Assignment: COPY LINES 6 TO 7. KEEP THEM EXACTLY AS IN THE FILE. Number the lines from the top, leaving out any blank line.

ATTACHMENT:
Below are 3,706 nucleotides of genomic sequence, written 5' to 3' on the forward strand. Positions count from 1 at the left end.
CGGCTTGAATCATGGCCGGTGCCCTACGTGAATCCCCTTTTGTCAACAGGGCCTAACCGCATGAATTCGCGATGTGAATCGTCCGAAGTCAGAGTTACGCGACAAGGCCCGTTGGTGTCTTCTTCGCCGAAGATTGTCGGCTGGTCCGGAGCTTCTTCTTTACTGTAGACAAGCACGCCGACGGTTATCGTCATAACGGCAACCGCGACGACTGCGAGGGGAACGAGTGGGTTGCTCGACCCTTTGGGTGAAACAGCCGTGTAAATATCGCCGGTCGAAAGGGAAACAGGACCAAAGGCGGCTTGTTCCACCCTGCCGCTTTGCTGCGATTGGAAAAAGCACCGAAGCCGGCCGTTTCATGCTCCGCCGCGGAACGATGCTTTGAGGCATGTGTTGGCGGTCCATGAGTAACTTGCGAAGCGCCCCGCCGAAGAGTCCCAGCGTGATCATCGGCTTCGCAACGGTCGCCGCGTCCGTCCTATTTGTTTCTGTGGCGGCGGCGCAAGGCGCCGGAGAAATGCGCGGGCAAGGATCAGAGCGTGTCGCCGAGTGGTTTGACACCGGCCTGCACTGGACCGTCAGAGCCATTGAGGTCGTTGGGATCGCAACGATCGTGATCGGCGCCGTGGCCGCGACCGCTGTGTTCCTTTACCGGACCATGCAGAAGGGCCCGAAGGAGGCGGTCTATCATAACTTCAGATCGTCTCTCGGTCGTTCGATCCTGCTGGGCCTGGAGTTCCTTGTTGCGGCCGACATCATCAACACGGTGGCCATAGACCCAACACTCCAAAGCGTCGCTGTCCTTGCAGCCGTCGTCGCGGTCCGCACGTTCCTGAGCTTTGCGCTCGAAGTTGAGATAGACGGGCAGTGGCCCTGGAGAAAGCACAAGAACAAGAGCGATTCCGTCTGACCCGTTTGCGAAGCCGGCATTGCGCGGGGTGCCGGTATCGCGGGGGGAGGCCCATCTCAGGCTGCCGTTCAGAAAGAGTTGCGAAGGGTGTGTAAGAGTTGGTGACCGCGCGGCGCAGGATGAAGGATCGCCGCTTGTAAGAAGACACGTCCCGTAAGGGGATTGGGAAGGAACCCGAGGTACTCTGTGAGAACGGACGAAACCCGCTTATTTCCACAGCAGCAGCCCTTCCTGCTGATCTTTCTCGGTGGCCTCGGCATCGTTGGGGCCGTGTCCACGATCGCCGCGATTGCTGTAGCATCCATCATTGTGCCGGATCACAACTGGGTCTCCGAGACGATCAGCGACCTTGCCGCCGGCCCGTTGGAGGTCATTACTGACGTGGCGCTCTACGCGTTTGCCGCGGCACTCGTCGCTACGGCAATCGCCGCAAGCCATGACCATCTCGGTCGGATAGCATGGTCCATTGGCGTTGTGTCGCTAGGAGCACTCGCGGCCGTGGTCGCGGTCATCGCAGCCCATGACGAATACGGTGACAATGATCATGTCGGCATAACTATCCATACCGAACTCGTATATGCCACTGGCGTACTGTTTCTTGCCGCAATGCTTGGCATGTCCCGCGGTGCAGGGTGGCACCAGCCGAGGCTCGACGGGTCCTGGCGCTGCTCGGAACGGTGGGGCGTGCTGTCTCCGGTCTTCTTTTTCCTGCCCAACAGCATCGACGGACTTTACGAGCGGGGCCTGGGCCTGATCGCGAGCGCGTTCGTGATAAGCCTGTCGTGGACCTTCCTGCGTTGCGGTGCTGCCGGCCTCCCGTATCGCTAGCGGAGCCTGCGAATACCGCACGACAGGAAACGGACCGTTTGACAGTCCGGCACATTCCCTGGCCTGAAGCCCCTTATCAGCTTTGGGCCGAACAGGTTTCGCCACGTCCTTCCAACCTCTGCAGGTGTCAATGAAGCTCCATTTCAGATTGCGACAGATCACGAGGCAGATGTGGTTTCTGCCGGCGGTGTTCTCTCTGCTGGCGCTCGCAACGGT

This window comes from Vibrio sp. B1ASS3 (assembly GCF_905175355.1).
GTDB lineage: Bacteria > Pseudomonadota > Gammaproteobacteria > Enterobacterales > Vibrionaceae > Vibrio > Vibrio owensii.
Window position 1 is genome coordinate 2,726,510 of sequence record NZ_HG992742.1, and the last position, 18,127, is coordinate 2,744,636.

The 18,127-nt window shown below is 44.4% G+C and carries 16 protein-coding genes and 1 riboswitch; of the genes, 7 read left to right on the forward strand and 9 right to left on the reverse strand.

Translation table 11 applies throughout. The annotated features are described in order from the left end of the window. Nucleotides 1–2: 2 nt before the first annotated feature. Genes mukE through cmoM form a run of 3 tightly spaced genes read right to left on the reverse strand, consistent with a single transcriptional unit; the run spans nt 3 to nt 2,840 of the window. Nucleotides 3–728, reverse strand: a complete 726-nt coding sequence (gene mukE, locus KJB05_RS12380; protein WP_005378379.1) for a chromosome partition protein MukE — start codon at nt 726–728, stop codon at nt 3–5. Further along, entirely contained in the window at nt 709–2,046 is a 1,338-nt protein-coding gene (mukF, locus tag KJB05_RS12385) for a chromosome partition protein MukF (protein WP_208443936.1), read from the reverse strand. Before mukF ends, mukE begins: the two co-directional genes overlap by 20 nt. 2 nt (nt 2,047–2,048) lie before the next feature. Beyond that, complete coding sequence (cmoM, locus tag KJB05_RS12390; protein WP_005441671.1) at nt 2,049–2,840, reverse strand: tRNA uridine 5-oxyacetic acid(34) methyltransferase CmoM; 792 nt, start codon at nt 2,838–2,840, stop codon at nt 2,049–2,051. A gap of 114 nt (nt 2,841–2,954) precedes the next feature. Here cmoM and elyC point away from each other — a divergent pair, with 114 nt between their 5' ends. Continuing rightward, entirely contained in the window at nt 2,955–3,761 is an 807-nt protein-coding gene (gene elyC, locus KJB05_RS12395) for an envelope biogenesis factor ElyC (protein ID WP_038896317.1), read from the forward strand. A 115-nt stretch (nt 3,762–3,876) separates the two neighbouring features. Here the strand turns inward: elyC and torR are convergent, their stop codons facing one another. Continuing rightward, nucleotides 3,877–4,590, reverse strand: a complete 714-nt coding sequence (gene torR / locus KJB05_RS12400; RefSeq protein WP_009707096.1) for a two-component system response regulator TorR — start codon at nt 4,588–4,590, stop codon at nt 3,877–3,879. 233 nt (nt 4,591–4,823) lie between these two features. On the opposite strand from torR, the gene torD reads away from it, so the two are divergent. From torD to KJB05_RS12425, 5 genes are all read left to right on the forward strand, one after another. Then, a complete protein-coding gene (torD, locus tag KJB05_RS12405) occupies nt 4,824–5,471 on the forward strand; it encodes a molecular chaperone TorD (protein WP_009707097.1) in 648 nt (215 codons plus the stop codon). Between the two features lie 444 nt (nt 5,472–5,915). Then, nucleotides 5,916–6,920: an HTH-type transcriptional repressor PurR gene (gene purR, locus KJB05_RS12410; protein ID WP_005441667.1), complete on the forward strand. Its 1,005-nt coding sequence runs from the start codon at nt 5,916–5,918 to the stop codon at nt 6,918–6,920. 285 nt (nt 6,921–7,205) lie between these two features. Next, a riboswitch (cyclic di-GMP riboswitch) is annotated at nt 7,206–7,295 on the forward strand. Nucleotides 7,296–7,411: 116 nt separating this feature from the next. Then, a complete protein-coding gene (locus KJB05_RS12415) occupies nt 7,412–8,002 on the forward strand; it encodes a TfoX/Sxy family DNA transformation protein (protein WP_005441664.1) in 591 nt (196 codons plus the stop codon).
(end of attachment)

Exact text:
The 18,127-nt window shown below is 44.4% G+C and carries 16 protein-coding genes and 1 riboswitch; of the genes, 7 read left to right on the forward strand and 9 right to left on the reverse strand.

Translation table 11 applies throughout. The annotated features are described in order from the left end of the window. Nucleotides 1–2: 2 nt before the first annotated feature. Genes mukE through cmoM form a run of 3 tightly spaced genes read right to left on the reverse strand, consistent with a single transcriptional unit; the run spans nt 3 to nt 2,840 of the window. Nucleotides 3–728, reverse strand: a complete 726-nt coding sequence (gene mukE, locus KJB05_RS12380; protein WP_005378379.1) for a chromosome partition protein MukE — start codon at nt 726–728, stop codon at nt 3–5. Further along, entirely contained in the window at nt 709–2,046 is a 1,338-nt protein-coding gene (mukF, locus tag KJB05_RS12385) for a chromosome partition protein MukF (protein WP_208443936.1), read from the reverse strand. Before mukF ends, mukE begins: the two co-directional genes overlap by 20 nt. 2 nt (nt 2,047–2,048) lie before the next feature. Beyond that, complete coding sequence (cmoM, locus tag KJB05_RS12390; protein WP_005441671.1) at nt 2,049–2,840, reverse strand: tRNA uridine 5-oxyacetic acid(34) methyltransferase CmoM; 792 nt, start codon at nt 2,838–2,840, stop codon at nt 2,049–2,051. A gap of 114 nt (nt 2,841–2,954) precedes the next feature. Here cmoM and elyC point away from each other — a divergent pair, with 114 nt between their 5' ends. Continuing rightward, entirely contained in the window at nt 2,955–3,761 is an 807-nt protein-coding gene (gene elyC, locus KJB05_RS12395) for an envelope biogenesis factor ElyC (protein ID WP_038896317.1), read from the forward strand. A 115-nt stretch (nt 3,762–3,876) separates the two neighbouring features. Here the strand turns inward: elyC and torR are convergent, their stop codons facing one another. Continuing rightward, nucleotides 3,877–4,590, reverse strand: a complete 714-nt coding sequence (gene torR / locus KJB05_RS12400; RefSeq protein WP_009707096.1) for a two-component system response regulator TorR — start codon at nt 4,588–4,590, stop codon at nt 3,877–3,879. 233 nt (nt 4,591–4,823) lie between these two features. On the opposite strand from torR, the gene torD reads away from it, so the two are divergent. From torD to KJB05_RS12425, 5 genes are all read left to right on the forward strand, one after another. Then, a complete protein-coding gene (torD, locus tag KJB05_RS12405) occupies nt 4,824–5,471 on the forward strand; it encodes a molecular chaperone TorD (protein WP_009707097.1) in 648 nt (215 codons plus the stop codon). Between the two features lie 444 nt (nt 5,472–5,915). Then, nucleotides 5,916–6,920: an HTH-type transcriptional repressor PurR gene (gene purR, locus KJB05_RS12410; protein ID WP_005441667.1), complete on the forward strand. Its 1,005-nt coding sequence runs from the start codon at nt 5,916–5,918 to the stop codon at nt 6,918–6,920. 285 nt (nt 6,921–7,205) lie between these two features. Next, a riboswitch (cyclic di-GMP riboswitch) is annotated at nt 7,206–7,295 on the forward strand. Nucleotides 7,296–7,411: 116 nt separating this feature from the next. Then, a complete protein-coding gene (locus KJB05_RS12415) occupies nt 7,412–8,002 on the forward strand; it encodes a TfoX/Sxy family DNA transformation protein (protein WP_005441664.1) in 591 nt (196 codons plus the stop codon).